Charity body’s GDPR advice slammed as ‘bollocks’

charity telemarketing 2The Institute of Fundraising’s advice on new measures over marketing consent included in the EU data protection reforms has been branded “bollocks” by one expert, who has blamed the industry body’s “diabolical fundraising code” for all the confusion.
Tim Turner, a trainer and consultant on data protection and the Privacy & Electronic Communications Regulations, has made the claim in a blog post following advice issued by Daniel Fluskey, head of policy and research at the IoF.
In an article on the UK Fundraising website, Fluskey attempted to clear up the confusion over the EU General Data Protection Regulation’s demands for “unambiguous consent” over marketing data.
In it, Fluskey stated that ‘unambiguous’ consent seemed like a three-stage test:
“Did someone give their information freely? Were they presented with straightforward information so that they had a clear understanding of what marketing/fundraising communications they could expect to receive?
“Did they have a clear and easy ability to choose to accept this, or to object if they didn’t want to receive future marketing?
“If the outcome of the engagement leads to these three questions being able to be answered with a ‘yes’ then it would seem very likely that the donor has given ‘unambiguous’ consent. That seems very much like achieving the spirit and ethos of ‘opting in’ even if there isn’t necessarily a tick box.”
However, Turner responded: “This is all – to use a technical term – bollocks. Complying with the regulation isn’t about trying to capture some phantom ethos – it’s clear and unambiguous.”
Turner then said he suspected Fluskey had not even read the Regulation, “despite the fact that he is issuing clear (if bogus) advice about it to a sector that has wallowed in ignorance for far too long”.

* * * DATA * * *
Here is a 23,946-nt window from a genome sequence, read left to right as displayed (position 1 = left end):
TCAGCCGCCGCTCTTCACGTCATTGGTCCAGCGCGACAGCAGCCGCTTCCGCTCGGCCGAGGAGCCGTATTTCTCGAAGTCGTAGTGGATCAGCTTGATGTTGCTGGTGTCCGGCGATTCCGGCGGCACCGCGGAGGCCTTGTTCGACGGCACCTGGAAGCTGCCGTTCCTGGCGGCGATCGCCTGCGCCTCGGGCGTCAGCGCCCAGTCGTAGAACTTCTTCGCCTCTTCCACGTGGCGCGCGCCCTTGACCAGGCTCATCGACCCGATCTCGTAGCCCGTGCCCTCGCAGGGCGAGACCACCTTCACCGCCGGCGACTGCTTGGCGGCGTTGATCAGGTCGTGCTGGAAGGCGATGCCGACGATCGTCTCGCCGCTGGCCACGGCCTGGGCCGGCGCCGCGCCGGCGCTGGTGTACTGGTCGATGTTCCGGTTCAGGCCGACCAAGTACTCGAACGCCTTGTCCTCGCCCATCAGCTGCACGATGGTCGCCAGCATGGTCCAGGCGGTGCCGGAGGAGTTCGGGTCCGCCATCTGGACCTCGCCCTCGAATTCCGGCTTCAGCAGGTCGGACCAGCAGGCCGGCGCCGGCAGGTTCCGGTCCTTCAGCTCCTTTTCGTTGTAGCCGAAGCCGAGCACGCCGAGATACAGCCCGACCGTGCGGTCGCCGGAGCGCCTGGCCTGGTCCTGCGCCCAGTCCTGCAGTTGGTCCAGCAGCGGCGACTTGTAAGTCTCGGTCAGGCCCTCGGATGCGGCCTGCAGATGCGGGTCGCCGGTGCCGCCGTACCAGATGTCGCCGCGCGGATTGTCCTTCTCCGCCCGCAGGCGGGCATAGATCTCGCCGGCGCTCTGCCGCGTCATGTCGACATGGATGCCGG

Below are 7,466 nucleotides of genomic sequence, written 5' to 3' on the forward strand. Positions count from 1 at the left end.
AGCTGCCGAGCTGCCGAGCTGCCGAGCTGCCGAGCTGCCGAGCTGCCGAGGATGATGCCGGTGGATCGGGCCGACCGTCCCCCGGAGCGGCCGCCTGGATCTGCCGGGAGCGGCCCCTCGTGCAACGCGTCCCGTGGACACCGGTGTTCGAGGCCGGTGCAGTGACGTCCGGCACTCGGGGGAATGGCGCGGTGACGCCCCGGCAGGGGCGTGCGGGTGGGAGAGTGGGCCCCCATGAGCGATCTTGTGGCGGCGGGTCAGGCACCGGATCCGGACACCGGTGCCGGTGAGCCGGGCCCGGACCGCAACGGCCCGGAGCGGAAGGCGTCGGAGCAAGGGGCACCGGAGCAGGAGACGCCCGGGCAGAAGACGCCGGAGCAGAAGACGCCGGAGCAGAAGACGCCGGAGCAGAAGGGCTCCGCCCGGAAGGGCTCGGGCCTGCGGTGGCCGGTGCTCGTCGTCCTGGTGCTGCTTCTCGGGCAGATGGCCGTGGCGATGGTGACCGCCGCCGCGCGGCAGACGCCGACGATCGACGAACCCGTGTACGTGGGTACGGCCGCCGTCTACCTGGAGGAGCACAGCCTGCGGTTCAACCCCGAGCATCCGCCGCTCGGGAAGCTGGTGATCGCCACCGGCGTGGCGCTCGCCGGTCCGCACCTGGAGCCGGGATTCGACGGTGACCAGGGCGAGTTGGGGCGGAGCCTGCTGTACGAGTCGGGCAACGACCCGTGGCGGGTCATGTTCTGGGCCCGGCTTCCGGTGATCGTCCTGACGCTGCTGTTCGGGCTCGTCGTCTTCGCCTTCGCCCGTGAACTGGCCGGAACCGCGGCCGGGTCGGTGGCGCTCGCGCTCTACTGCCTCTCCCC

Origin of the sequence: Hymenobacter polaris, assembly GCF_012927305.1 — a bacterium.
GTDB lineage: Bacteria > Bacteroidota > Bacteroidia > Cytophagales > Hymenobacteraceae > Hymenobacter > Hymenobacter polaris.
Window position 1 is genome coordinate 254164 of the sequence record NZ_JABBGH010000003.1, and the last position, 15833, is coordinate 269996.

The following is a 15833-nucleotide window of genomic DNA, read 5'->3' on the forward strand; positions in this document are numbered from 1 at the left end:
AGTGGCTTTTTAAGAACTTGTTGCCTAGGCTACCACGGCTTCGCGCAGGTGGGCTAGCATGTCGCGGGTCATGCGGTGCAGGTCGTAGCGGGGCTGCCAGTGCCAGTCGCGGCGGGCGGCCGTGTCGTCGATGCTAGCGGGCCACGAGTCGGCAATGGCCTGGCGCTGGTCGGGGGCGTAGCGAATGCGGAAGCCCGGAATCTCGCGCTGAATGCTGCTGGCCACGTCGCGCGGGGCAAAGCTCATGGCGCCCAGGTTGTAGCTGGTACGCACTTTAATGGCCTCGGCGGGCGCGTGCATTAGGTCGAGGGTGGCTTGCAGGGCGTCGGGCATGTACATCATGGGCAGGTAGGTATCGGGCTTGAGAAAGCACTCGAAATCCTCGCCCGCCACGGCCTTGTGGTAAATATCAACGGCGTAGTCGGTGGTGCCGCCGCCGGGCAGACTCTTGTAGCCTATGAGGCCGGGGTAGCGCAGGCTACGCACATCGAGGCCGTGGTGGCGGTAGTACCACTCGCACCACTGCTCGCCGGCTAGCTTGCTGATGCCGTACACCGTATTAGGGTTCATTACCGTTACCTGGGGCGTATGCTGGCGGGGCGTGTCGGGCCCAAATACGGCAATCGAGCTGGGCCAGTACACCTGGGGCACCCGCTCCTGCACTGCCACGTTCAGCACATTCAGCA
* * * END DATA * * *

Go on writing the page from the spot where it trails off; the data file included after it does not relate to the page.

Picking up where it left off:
He added: “Consent should be given by a clear affirmative act establishing a freely given, specific, informed and unambiguous indication of the data subject’s agreement to the processing of personal data relating to him or her, such as by a written statement, including by electronic means, or an oral statement.
“This could include ticking a box when visiting an internet website, choosing technical settings for information society services or another statement or conduct which clearly indicates in this context the data subject’s acceptance of the proposed processing of his or her personal data. Silence, pre-ticked boxes or inactivity should not therefore constitute consent.”
Turner concluded: “Denial and confusion is not the answer, and this nonsense must end. The IoF has to stop issuing inaccurate and confusing guidance which, let’s assume coincidentally, has the effect of maximising the number of calls, texts and emails that can be made and sent.
“Charities have been battered for a while now, some with more justification than others. But they have no hope of emerging from the mess and getting back to where they should be if this endless stream of misinformation continues to be sprayed at them. The problem for some fundraisers is not that the GDPR is confusing. It is that it is not.”

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